The basic clock generating circuit 510 generates a clock signal PCL of prescribed frequency, and includes a PLL circuit for example. The frequency divider 520 generates a clock signal SDC having a frequency equal to 1/N the frequency of the clock signal PCL. The value of N is set to a prescribed constant. This value of N has been previously established in the frequency divider 520 by the CPU 220. The PWM unit 530 generates the AC single-phase drive signals DRVA1, DRVA2 based on the clock signals PCL, SDC, a multiplication value Ma supplied by the multiplier 550, a forward/reverse direction value RI supplied by the moving direction register 540, a positive/negative sign signal Pa supplied by the encoder unit 560, and an excitation interval signal Ea supplied by the excitation interval setter 590. This operation will be discussed later.

A value RI indicating the direction for motor rotation is established in the moving direction register 540, by the CPU 220. In the present embodiment, the motor will rotate forward when the forward/reverse direction value RI is L level, and rotate in reverse rotation when H level. The other signals Ma, Pa, Ea supplied to the PWM unit 530 are determined as follows.

The output SSA of the magnetic sensor 40 is supplied to the AD converter 570. This sensor output SSA has a range, for example, of from GND (ground potential) to VDD (power supply voltage), with the middle point thereof (=VDD/2) being the π phase point of the output waveform, or the point at which the sine wave passes through the origin. The AD converter 570 performs AD conversion of this sensor output SSA to generate a digital value of sensor output. The output of the AD converter 570 has a range, for example, of FFh to 0h (the “h” suffix denotes hexadecimal), with the median value of 80h corresponding to the π phase point of the sensor waveform.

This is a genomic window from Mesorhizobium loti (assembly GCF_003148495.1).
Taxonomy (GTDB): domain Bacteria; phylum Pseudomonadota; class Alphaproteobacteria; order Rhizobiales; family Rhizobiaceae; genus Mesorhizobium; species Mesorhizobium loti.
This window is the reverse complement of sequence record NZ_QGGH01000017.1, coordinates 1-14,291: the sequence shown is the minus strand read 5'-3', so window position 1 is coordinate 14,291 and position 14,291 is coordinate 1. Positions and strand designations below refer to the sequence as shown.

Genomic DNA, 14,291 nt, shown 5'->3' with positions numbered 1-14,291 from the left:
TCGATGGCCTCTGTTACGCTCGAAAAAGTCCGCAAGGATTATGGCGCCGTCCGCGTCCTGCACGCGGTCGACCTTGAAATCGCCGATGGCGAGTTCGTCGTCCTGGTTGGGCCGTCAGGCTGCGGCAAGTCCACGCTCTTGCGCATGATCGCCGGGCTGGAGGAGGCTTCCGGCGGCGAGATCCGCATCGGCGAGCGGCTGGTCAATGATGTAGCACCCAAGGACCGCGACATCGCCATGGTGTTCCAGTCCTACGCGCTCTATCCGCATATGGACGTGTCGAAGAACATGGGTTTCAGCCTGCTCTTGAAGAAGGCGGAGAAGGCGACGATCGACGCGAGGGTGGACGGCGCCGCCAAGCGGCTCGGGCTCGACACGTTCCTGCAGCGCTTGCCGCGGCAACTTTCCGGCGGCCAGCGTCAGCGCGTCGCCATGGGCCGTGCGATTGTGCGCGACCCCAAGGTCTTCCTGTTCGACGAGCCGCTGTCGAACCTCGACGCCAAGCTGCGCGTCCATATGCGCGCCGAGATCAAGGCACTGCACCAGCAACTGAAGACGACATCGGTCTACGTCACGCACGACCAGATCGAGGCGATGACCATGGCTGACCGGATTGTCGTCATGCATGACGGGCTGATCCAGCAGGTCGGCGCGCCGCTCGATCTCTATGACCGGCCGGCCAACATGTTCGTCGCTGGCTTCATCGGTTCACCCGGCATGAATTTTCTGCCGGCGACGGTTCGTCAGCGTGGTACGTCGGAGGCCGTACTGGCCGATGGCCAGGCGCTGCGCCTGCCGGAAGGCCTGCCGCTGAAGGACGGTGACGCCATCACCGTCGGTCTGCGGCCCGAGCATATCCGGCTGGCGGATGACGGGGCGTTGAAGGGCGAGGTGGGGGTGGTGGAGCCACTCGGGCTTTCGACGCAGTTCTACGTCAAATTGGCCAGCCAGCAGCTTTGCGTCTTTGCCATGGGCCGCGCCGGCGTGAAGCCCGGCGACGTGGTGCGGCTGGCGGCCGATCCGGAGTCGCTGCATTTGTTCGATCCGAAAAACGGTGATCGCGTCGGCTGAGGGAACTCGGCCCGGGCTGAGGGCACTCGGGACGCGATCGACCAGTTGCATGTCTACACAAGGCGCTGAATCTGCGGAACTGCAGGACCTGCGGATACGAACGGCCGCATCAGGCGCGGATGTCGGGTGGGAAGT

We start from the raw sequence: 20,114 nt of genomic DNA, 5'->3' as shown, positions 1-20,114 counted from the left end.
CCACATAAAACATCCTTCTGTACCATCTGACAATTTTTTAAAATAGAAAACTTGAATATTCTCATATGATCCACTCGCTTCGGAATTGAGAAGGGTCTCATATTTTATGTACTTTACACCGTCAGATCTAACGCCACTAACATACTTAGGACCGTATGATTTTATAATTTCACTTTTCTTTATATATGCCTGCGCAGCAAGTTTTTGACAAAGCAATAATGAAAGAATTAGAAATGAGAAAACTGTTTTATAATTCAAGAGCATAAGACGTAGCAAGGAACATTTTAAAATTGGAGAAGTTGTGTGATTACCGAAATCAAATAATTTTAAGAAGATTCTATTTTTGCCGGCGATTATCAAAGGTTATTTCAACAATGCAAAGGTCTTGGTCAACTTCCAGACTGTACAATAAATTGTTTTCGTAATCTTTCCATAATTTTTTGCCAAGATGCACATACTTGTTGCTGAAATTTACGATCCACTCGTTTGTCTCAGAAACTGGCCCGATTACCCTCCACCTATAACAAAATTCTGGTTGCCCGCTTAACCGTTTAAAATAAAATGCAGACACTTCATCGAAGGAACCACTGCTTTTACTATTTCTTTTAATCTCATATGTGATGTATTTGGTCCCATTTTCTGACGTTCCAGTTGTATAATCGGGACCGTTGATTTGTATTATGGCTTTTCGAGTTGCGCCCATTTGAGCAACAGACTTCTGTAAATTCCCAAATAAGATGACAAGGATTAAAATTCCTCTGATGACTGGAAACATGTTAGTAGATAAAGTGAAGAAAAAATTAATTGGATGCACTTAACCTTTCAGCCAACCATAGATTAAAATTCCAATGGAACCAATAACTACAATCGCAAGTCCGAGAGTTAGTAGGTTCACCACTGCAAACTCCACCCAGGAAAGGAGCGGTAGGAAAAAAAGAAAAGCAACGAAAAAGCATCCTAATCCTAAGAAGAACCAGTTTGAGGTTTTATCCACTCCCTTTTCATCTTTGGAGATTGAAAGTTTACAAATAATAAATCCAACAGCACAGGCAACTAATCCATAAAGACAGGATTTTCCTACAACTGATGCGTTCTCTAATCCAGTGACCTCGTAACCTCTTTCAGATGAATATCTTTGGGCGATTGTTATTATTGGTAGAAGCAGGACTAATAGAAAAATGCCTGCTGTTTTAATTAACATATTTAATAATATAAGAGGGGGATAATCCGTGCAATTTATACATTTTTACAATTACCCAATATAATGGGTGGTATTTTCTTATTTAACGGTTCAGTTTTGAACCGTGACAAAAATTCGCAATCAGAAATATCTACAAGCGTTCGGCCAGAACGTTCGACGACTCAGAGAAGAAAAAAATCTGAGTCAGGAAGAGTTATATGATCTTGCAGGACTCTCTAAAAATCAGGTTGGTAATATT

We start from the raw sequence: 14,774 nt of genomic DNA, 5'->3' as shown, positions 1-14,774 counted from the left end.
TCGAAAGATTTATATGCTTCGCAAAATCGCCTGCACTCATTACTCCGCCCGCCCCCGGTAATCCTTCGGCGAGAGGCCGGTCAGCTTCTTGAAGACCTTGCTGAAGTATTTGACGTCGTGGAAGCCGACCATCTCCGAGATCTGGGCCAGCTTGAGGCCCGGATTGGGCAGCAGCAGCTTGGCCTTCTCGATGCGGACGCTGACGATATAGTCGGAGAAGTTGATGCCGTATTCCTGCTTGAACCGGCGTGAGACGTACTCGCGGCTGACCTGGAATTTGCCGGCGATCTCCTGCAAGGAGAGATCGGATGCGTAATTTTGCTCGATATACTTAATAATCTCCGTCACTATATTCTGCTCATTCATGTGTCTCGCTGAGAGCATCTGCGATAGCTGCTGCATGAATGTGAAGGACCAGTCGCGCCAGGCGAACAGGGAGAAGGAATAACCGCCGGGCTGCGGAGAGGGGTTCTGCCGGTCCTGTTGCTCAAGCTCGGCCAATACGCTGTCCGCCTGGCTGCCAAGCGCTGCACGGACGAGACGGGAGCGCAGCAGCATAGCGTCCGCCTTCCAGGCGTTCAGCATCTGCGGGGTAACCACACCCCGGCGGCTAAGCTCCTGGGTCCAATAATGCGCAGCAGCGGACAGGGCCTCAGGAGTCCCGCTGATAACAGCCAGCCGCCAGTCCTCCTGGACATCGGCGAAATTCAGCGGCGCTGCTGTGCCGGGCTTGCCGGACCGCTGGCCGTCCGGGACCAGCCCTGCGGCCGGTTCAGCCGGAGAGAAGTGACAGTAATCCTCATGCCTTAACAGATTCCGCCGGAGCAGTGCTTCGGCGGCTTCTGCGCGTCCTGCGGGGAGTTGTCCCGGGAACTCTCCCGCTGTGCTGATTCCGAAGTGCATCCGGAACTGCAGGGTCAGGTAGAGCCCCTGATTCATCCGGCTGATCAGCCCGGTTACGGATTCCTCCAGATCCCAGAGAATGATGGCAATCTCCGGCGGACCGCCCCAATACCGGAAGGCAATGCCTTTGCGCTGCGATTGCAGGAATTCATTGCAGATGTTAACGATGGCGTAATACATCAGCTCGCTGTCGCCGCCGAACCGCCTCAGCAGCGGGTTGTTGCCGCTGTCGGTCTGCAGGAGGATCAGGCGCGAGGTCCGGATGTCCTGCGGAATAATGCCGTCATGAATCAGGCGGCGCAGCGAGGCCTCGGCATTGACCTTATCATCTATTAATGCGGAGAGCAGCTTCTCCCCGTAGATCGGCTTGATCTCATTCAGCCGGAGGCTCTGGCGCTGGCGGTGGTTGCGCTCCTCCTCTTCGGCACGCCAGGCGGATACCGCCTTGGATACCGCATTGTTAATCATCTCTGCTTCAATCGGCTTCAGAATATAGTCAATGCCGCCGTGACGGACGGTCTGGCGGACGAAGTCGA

The encoder unit 560 converts the range of the sensor output value subsequent to AD conversion, and sets the value of the π phase point of the sensor output value to 0. As a result, the sensor output value Xa generated by the encoder unit 560 assumes a prescribed range on the positive side (e.g. between +127 and 0) and a prescribed range on the negative side (e.g. between 0 and −127). However, the value supplied to the multiplier 560 by the encoder unit 560 is the absolute value of the sensor output value Xa; the positive/negative sign thereof is supplied to the PWM unit 530 as the positive/negative sign signal Pa.

The supply voltage control value register 580 stores a supply voltage control value Ya input from the supply voltage setter 270. This supply voltage control value Ya functions as a value for setting the application voltage to the motor. The value Ya can assume a value between 0 and 1.0, for example. The value Ya=0 will mean that the application voltage is zero, and Ya=1.0 will mean that the application voltage is at maximum value. In this embodiment, the supply voltage control value Ya is set at a value (Ya=Vref/VSUP) that is equal to a predetermined non-zero reference voltage Vref divided by the supply voltage VSUP, and it takes a non-zero value accordingly. The multiplier 550 performs multiplication of the supply voltage control value Ya and the sensor output value Xa output from the encoder unit 560 and conversion to an integer; the multiplication value Ma thereof is supplied to the PWM unit 530.

FIGS. 5B to 5E depict operation of the PWM unit 530 in instances where the multiplication value Ma takes various different values. Here, it is assumed that there are no non-excitation intervals, so that all intervals are excitation intervals. The PWM unit 530 is a circuit that, during one period of the clock signal SDC, generates one pulse with a duty factor of Ma/N. Specifically, as shown in FIGS. 5B to 5E, the pulse duty factor of the single-phase drive signals DRVA1, DRVA2 increases in association with increase of the multiplication value Ma. The first drive signal DRVA1 is a signal that generates a pulse only when the sensor output SSA is positive and the second drive signal DRVA2 is a signal that generates a pulse only when the sensor output SSA is positive; in FIGS. 5B to 5E, both are shown together. For convenience, the second drive signal DRVA2 is shown in the form of pulses on the negative side.